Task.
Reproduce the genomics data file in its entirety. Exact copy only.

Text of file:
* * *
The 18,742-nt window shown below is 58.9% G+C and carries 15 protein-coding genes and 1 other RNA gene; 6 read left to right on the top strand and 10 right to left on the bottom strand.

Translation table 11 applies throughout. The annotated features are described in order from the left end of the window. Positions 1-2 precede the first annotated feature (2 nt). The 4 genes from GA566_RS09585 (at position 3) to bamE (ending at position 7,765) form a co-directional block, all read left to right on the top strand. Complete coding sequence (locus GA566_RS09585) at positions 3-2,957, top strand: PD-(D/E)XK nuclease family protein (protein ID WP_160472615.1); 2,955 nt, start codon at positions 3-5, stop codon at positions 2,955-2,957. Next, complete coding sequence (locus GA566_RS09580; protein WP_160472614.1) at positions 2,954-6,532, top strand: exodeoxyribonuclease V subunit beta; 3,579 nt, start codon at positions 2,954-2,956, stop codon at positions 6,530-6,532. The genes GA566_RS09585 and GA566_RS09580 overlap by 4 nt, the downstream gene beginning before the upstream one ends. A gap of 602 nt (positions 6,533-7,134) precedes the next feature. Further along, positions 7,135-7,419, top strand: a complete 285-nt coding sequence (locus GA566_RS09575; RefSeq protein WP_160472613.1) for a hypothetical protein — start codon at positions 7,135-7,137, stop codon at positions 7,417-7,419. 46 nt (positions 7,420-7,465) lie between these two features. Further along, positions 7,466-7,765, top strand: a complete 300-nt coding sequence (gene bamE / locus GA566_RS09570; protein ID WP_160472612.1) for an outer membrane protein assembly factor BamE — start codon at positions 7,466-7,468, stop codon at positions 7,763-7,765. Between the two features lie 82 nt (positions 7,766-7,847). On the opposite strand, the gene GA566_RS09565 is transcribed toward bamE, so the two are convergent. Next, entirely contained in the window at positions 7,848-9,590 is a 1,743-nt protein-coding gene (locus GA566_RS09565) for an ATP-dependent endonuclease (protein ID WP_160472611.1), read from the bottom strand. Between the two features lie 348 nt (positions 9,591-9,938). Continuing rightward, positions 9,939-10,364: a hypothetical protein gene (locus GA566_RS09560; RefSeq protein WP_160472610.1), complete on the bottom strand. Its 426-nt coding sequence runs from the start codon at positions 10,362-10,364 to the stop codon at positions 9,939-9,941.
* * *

The 18,742-nt window shown below is 58.9% G+C and carries 15 protein-coding genes and 1 other RNA gene; 6 read left to right on the top strand and 10 right to left on the bottom strand.

Translation table 11 applies throughout. The annotated features are described in order from the left end of the window. Positions 1-2 precede the first annotated feature (2 nt). The 4 genes from GA566_RS09585 (at position 3) to bamE (ending at position 7,765) form a co-directional block, all read left to right on the top strand. Complete coding sequence (locus GA566_RS09585) at positions 3-2,957, top strand: PD-(D/E)XK nuclease family protein (protein ID WP_160472615.1); 2,955 nt, start codon at positions 3-5, stop codon at positions 2,955-2,957. Next, complete coding sequence (locus GA566_RS09580; protein WP_160472614.1) at positions 2,954-6,532, top strand: exodeoxyribonuclease V subunit beta; 3,579 nt, start codon at positions 2,954-2,956, stop codon at positions 6,530-6,532. The genes GA566_RS09585 and GA566_RS09580 overlap by 4 nt, the downstream gene beginning before the upstream one ends. A gap of 602 nt (positions 6,533-7,134) precedes the next feature. Further along, positions 7,135-7,419, top strand: a complete 285-nt coding sequence (locus GA566_RS09575; RefSeq protein WP_160472613.1) for a hypothetical protein — start codon at positions 7,135-7,137, stop codon at positions 7,417-7,419. 46 nt (positions 7,420-7,465) lie between these two features. Further along, positions 7,466-7,765, top strand: a complete 300-nt coding sequence (gene bamE / locus GA566_RS09570; protein ID WP_160472612.1) for an outer membrane protein assembly factor BamE — start codon at positions 7,466-7,468, stop codon at positions 7,763-7,765. Between the two features lie 82 nt (positions 7,766-7,847). On the opposite strand, the gene GA566_RS09565 is transcribed toward bamE, so the two are convergent. Next, entirely contained in the window at positions 7,848-9,590 is a 1,743-nt protein-coding gene (locus GA566_RS09565) for an ATP-dependent endonuclease (protein ID WP_160472611.1), read from the bottom strand. Between the two features lie 348 nt (positions 9,591-9,938). Continuing rightward, positions 9,939-10,364: a hypothetical protein gene (locus GA566_RS09560; RefSeq protein WP_160472610.1), complete on the bottom strand. Its 426-nt coding sequence runs from the start codon at positions 10,362-10,364 to the stop codon at positions 9,939-9,941.